Based on where the growers cultivate the grape and how they ferment the wine, Chardonnay has a semi-sweet, sour, heady, or light taste. The wine is not a rich person’s drink, where you can get a good bottle for under $15.00.
It’s generally a dry wine that pairs well with poultry and seafood, such as scallops and lobster. It might amaze you that the wine also goes well with light red meat dishes — even good cheese pairs well with Chardonnay, from Gruyere, Brie to Provolone.
Chardonnays have a relatively short shelf life, so drink your bottle immediately. However, they can age for five to ten years or more, depending on the production of the wine.
Pinot Grigio will taste lovely if served chilled and with the right food. The wine is fruity enough that you can serve it as an apéritif, but the mineral and fresh wine goes well with classic Italian cuisine.
A chilled glass of Pinot Grigio goes nicely with minestrone, light casseroles, salads, pasta, mild cheese, fish, and seafood. A spicier or richer Pinot Grigio may go well with poultry, light roasts, grilled fish, and mushroom dishes.
Winemakers have also crafted a Pinot Grigio flavor that goes well with strong cheese or game dishes. All in all, the wine goes well anything. You can even bring a bottle to a summer barbecue party.
If you find a Pinot Grigio that is a late harvest wine, serve it with high-fat blue cheeses and desserts with almonds, marzipan, and honey. It’s a rare treat to find a late harvest, Pinot Grigio since growers traditionally harvest them early.
Chardonnay and Pinot Grigio Alternatives
Sometimes you can grab a Chardonnay or Pinot Grigio, or they’re not on the wine list, so look for the alternatives that share the most characteristics, and you can equally enjoy your dinner or outing.
Chardonnay comes in two categories — oaked and unoaked.
Viognier is a fabulous choice if you love the oaked Chardonnay. Viognier comes from several regions worldwide but mainly grows in the Rhone Valley of France. Like Chardonnay, Viognier is lush and full-bodied with a smooth transition.
Apple and pear aromas and flavor dominate a Chardonnay, whereas tangerine, apricot, and florals dominate a Viognier. Viognier is pricier if it comes from the Rhone region.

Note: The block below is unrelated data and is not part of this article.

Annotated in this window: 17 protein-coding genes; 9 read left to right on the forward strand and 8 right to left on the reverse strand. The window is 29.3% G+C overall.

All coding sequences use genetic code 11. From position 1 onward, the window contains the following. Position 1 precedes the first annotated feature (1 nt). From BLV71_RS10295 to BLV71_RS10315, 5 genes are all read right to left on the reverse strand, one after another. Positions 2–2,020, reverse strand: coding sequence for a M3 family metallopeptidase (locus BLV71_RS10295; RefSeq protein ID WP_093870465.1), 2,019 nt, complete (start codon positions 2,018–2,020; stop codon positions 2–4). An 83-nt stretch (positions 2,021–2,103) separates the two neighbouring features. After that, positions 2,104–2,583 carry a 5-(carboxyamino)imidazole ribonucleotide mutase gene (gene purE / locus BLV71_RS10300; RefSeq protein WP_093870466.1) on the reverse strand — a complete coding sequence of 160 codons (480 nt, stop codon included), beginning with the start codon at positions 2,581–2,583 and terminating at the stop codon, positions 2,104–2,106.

Albarino is an unoaked wine as a light-bodied, crisp, and acidic wine. The white wine comes from Galicia, Spain, and parts of Portugal. Though, Albarino grows in other regions worldwide.
Albarino is like Chardonnay because of the same aromas and flavors, such as tangerine, peach, and melon. Some Albarino can have a slight taste of saline.
Pinot Grigio alternatives share the crisp and refreshing quality.
Here is undoubtedly one of Portugal’s most well-known and famous wines. The white wine has a low carbon dioxide level, making a fresh sparkle. Typically, you’ll find a Vinho Verde below 11 percent ABV.
This grape is a cousin to Pinot Grigio. A white grape, Pinot Blanc, has neutral aromas, refreshing and crispy. The Blanc leans toward a full-bodied wine with more mineral flavors, with the Grigio fruitier.
Some winemakers will age the Pinot Blanc in oak, making it taste like a Chardonnay.
Frequently Asked Questions
Which came first: Chardonnay or Pinot Grigio?
Chardonnay originated in 1330 when Cistercian monks planted Chardonnay grapes within their Abby.
Pinot Grigio came initially from Burgundy, France, in the Middle Ages, called Fromenteau. Then, the grape extended to Switzerland in the 1300s with Pinot Noir.
Is Chardonnay stronger than Pinot Grigio?
Alcohol By Volume, Chardonnay is stronger than Pinot Grigio. Chardonnay ranges from 13.5 to 15 percent. Pinot Grigio varies from 11.5 to 13.5 percent.
Is Chardonnay more popular than Pinot Grigio?
Yes. Chardonnay has 31 percent of the wine market, whereas Pinot Grigio has 21 percent of the share.